But local residents complained that taking left turns onto Dogstreet Road from Red Hill Road or taking left turns onto Red Hill from Dogstreet are dangerous maneuvers because of poor visibility and speeding drivers and requested a stop sign.
Peggy and Don Rivera, who live on the corner of Dogstreet and Red Hill, said the roads are used as a raceway by teenage drivers who frequently squeal their wheels around the bend in the road in the middle of the night. The Riveras said they hoped the stop sign will slow down traffic on the stretch of road.
Commissioners President Gregory I. Snook and Commissioner John S. Shank said they thought people would at least slow down for the stop sign, even if they didn't stop.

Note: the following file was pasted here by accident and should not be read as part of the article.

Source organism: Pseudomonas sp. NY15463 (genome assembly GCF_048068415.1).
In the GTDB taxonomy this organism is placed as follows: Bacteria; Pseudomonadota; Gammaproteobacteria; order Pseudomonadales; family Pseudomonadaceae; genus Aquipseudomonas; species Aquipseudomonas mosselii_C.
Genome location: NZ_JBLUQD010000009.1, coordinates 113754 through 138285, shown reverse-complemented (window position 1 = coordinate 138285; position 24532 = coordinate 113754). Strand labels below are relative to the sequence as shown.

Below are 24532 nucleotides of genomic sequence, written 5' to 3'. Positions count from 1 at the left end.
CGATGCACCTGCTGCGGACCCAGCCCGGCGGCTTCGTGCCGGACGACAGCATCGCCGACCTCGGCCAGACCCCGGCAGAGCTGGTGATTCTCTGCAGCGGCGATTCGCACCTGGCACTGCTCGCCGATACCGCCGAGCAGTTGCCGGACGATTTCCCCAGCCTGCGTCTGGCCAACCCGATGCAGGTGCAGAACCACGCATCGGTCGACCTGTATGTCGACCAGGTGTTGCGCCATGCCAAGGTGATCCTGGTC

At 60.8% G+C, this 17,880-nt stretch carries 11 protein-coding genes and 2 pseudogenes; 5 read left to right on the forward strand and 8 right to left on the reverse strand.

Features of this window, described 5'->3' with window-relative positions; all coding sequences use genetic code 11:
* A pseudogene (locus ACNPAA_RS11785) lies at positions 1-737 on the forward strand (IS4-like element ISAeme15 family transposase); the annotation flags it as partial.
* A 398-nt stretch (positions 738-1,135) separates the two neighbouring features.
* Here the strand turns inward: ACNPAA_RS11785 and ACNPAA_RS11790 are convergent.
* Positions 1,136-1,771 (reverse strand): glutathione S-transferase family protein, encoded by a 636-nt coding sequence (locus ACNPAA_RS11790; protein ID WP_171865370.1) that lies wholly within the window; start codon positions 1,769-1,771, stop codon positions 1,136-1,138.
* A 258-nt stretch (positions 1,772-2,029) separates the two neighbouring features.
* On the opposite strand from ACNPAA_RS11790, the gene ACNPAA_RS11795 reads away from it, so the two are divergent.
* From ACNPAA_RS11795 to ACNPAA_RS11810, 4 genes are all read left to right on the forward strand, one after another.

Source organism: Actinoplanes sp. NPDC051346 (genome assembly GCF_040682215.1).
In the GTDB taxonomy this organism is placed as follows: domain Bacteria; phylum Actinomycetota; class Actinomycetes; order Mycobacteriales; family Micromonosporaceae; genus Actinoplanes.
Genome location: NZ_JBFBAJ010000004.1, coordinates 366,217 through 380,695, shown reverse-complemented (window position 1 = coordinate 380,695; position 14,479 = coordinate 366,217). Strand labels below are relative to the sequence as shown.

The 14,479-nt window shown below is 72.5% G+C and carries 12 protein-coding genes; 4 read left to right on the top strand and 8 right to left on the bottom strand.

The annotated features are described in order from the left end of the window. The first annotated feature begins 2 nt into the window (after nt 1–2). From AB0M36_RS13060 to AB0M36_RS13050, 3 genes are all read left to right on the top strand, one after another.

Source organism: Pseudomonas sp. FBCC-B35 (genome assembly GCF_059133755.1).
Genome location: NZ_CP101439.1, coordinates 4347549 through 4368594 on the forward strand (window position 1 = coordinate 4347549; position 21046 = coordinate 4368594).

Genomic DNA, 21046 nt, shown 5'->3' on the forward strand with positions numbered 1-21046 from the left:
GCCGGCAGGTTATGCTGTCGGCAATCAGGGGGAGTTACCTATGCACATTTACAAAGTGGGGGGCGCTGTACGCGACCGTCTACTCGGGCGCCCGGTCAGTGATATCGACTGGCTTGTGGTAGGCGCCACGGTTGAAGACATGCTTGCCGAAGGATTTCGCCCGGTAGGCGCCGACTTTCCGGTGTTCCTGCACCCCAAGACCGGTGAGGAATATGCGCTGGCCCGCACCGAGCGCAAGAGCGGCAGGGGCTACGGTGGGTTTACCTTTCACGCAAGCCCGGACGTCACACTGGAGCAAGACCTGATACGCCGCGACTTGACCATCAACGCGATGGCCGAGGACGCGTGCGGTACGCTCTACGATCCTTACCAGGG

Downey said he didn't think the traffic justified a stop sign.
An unconventional yield sign that had been placed on Dogstreet Road will be taken down, and the county will install a strip in the road to encourage people to drive farther into the intersection before making left-hand turns so they can see if cars are coming.
Developer Victor Peeke rebuilt the intersection to county standards to serve his housing development.
McGee said the county has contracted with a company to look at the feasibility of creating a drainage swale to mitigate flooding of homes on Dogstreet Road during heavy rains.